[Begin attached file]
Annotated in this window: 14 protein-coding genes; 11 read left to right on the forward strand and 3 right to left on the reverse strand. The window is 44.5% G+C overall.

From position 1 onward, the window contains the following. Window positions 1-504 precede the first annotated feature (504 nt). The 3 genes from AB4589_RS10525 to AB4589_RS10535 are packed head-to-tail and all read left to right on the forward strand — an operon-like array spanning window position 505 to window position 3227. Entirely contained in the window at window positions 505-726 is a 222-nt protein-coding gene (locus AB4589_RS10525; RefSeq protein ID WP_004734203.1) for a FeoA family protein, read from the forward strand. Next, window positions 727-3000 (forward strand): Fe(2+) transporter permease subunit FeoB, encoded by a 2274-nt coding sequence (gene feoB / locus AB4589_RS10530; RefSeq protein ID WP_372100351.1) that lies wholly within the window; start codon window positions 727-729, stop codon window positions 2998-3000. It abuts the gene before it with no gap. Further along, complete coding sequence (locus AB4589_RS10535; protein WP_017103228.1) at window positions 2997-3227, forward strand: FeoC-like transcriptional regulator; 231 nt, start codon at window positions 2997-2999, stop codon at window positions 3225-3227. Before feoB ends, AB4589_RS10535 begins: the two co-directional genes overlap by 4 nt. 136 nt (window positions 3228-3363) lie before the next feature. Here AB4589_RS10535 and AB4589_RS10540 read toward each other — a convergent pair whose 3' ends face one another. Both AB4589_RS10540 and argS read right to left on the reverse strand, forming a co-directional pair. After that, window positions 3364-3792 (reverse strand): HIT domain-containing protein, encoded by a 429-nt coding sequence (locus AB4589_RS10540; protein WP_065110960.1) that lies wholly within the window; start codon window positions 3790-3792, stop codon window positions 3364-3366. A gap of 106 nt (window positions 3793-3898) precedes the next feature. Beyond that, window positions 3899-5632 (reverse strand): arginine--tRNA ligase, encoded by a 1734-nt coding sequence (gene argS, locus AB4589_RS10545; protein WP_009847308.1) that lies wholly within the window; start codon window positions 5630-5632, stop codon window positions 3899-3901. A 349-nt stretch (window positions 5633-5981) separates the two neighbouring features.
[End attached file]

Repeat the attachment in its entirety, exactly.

Annotated in this window: 14 protein-coding genes; 11 read left to right on the forward strand and 3 right to left on the reverse strand. The window is 44.5% G+C overall.

From position 1 onward, the window contains the following. Window positions 1-504 precede the first annotated feature (504 nt). The 3 genes from AB4589_RS10525 to AB4589_RS10535 are packed head-to-tail and all read left to right on the forward strand — an operon-like array spanning window position 505 to window position 3227. Entirely contained in the window at window positions 505-726 is a 222-nt protein-coding gene (locus AB4589_RS10525; RefSeq protein ID WP_004734203.1) for a FeoA family protein, read from the forward strand. Next, window positions 727-3000 (forward strand): Fe(2+) transporter permease subunit FeoB, encoded by a 2274-nt coding sequence (gene feoB / locus AB4589_RS10530; RefSeq protein ID WP_372100351.1) that lies wholly within the window; start codon window positions 727-729, stop codon window positions 2998-3000. It abuts the gene before it with no gap. Further along, complete coding sequence (locus AB4589_RS10535; protein WP_017103228.1) at window positions 2997-3227, forward strand: FeoC-like transcriptional regulator; 231 nt, start codon at window positions 2997-2999, stop codon at window positions 3225-3227. Before feoB ends, AB4589_RS10535 begins: the two co-directional genes overlap by 4 nt. 136 nt (window positions 3228-3363) lie before the next feature. Here AB4589_RS10535 and AB4589_RS10540 read toward each other — a convergent pair whose 3' ends face one another. Both AB4589_RS10540 and argS read right to left on the reverse strand, forming a co-directional pair. After that, window positions 3364-3792 (reverse strand): HIT domain-containing protein, encoded by a 429-nt coding sequence (locus AB4589_RS10540; protein WP_065110960.1) that lies wholly within the window; start codon window positions 3790-3792, stop codon window positions 3364-3366. A gap of 106 nt (window positions 3793-3898) precedes the next feature. Beyond that, window positions 3899-5632 (reverse strand): arginine--tRNA ligase, encoded by a 1734-nt coding sequence (gene argS, locus AB4589_RS10545; protein WP_009847308.1) that lies wholly within the window; start codon window positions 5630-5632, stop codon window positions 3899-3901. A 349-nt stretch (window positions 5633-5981) separates the two neighbouring features.